Tuesday, March 31, 2015

My Review of Yaakov Shwekey's Kolot

Here’s my late review of Shwekey’s Kolot album. I’ve covered Shwekey for a long time, and I thought it would make sense to follow up with his album. 

Am Israel is a hit song that Shwekey bet on for this album, and it worked. Very energetic song, faux-Israeli style song that keeps going strong until the end. The arrangement, chorus and all else fit it and allow Shwekey to carry this song very well. *****

Kolot is another clear risk taking song, a departure from Shwekey’s past tendency of sticking with Yeshivish songs. This song is actually a real Israeli-style song and adding Shlomi Shabbat, a legend from non Hassidic Israeli music industry, brings this song to whole different level. Somehow, the interplay between Shwekey and Shabat works - who would think so? The lyrics are very original and what strikes me is how comfortable Shwekey is in this unusual song, showing he can be eclectic too. The opening is gorgeous, with nice choir lines and string, and it’s way above what we are used to in JM. Shwekey’s interpretation and also his Hebrew accent are superb, and the only critique I have is that the song doesn’t get very much momentum; it’s more horizontal mellow, but that is personal. Some people like it. ****

Smeichim is a song I heard individually right after the album came out, and it instantly it became of my all time favourites in JM - that happens rarely today. I would have started the song with a choir, instead of Shwekey, but other than that the arrangement is superb, not too intrusive and with great percussion and strings. I love Shwekey’s diction and Sephardi-accented shticks — a real highlight in this particular song - and I don’t think anyone else would have done as well as Shwekey here. At 2:00 he does a duet with himself, and although Shwekey always does this trick, in this song it sounds specially good. I’m very impressed. The song does get long at 5:00, and the song should have stayed under 4:00 for sure. That’s my only critique. *****

Tefillat Kallah fell short and Shwekey’s interpretation was not as good as the other song we heard in this album. I think this song requires a much sweeter voice, and he was too strident, in my opinion. It’s a subtle song, that requires subtle interpretation, however Shwekey sang it like he sings his hit Meheira, and he misses it.

Ach Sameach’s lyrics are all over the place, a mix of different passages of Chazal and I believe some Rabbi Nachman Breslau (Spotify doesn’t give any credits, so excuse me about possible imprecisions). This a Jewish Music song, forced into Israeli style arrangement and it is much less original than the first three. It feels “tired”. **

Zeh Hakatan is a song about life, an unusual theme in Jewish Music and it’s nice to see that coming up. The tune is great and difficult, requiring a really good singer and unlike in Tefillat Kalla, Shwekey finds the right mood for this song. The song has a lot momentum and it allows the singer to really focus in the words - there’s a connection between the lyrics and tune. *****

Although I appreciate Shwekey’s risk taking - this song, Osim Teshuva, is really out of the box for JM standards - Shwekey seems a little out of place in this song. It’s a real Moshav Band style of song, a little hippie, and I don’t see the fit here for Shwekey . As it is done, the song doesn’t fly, but I must make a special mention to the great guitar solos and the great moment at 3:20, when the arrangement gets more accoustic and laid back. **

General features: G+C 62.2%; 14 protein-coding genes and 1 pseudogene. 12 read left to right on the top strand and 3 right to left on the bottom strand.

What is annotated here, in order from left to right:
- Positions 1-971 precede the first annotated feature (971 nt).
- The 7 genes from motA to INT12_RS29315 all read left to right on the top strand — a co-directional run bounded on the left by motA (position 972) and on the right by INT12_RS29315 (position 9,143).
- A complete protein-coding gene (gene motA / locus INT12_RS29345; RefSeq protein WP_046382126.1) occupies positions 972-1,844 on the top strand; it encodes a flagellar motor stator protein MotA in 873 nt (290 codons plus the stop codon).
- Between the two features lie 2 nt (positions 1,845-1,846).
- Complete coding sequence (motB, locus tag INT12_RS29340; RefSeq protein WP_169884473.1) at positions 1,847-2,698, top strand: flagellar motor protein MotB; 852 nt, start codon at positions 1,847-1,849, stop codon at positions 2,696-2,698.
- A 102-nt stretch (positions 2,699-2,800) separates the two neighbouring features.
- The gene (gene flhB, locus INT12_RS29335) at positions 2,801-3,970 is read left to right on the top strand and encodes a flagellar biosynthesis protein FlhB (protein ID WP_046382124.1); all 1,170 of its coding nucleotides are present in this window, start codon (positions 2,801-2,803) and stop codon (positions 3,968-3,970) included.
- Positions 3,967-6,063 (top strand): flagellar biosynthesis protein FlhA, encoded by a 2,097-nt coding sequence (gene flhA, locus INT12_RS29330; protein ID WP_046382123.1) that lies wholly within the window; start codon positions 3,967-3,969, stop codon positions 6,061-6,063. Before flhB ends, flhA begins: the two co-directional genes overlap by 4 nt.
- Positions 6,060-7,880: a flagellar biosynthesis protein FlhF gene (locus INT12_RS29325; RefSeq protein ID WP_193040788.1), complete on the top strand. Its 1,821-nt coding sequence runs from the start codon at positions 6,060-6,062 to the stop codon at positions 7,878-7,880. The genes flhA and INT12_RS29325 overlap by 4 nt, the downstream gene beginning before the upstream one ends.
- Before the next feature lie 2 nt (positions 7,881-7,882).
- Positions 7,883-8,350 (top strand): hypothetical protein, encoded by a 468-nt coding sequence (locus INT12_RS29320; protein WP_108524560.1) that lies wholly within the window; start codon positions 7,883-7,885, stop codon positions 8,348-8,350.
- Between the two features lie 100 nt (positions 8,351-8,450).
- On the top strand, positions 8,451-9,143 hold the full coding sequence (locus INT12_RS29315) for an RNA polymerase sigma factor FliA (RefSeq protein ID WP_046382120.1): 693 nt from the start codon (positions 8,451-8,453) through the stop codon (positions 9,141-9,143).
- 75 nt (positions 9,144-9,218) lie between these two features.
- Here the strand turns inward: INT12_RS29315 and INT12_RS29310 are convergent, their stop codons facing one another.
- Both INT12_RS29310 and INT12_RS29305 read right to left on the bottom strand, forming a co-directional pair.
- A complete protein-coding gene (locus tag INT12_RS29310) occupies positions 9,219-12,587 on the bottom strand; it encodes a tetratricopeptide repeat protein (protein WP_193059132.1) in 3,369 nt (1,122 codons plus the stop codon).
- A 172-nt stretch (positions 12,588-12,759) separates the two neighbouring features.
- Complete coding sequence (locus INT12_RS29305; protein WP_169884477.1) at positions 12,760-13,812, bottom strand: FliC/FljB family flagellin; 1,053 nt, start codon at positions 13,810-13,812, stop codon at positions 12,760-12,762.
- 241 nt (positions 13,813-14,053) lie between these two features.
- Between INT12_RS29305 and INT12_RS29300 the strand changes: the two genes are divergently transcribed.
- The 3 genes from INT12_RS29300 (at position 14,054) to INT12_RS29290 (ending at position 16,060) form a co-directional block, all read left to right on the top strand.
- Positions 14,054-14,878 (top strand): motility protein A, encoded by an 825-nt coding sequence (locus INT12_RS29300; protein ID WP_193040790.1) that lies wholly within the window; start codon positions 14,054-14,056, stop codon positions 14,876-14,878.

Kamu Baneha, by Shwekey’s longtime composer Waldner, is an exceptional song. I love the shtick in the word Vayehalela-lalala, and the composition requires falsettos and a lot of interpretation. Shwekey does a good job in the first part but I think he again hits to hard in the main part of the song; I think he had to be much more subtle, less punchy. ****

Et Rekod is hit song from beginning to start. The arrangement is top-class, also the vocal arrangement lines are perfect, I would not change a thing. The song itself is very interesting, and I would’ve featured it in the beginning of the album instead of Ach Sameach. It’s a great song to dance, with great lyrics and energy. It’s a song type that is also much more fitting for Shwekey, oppoesed to Osim Teshuva. Five star song and a good surprise at this point of the album. *****

Asara Bnei Adam is a typical Razel song, with original lyrics and interesting tune. I would’ve featured Razel from the beginning and only later have Shwekey join in, because Razel adds a lot of authenticity and extra taste to a song like this one. The partnership Shwekey-Razel is one of the most exciting and unusual ones in Jewish Music, since Razel brings to mainstream the Israeli Jewish Music style, something we needed desperately in the US based JM industry. He adds musicality, lyrics and authenticity that was so lacking. I personally don’t connect very much with this song but it’s a valid musical shot. ***


You guys know I’ve been extremely critical of Shwekey in the past for not trying something different and for not pushing the boundaries. In fact, one of my most popular blog posts is the one blasting Shwekey’s album Ad Bli Dai for this reason. I really felt Shwekey had stopped in time, and that he wasn’t doing anything creative. Kolot is a really great surprise and a much more interesting direction for him - the creative and production value of this album is unparalleled in JM today. Shwekey is now brining new sounds and new lyrics, and I give credit where credit is due. This is probably my favorite album in 2014, alongside Eli Shwebel’s Hearts Mind.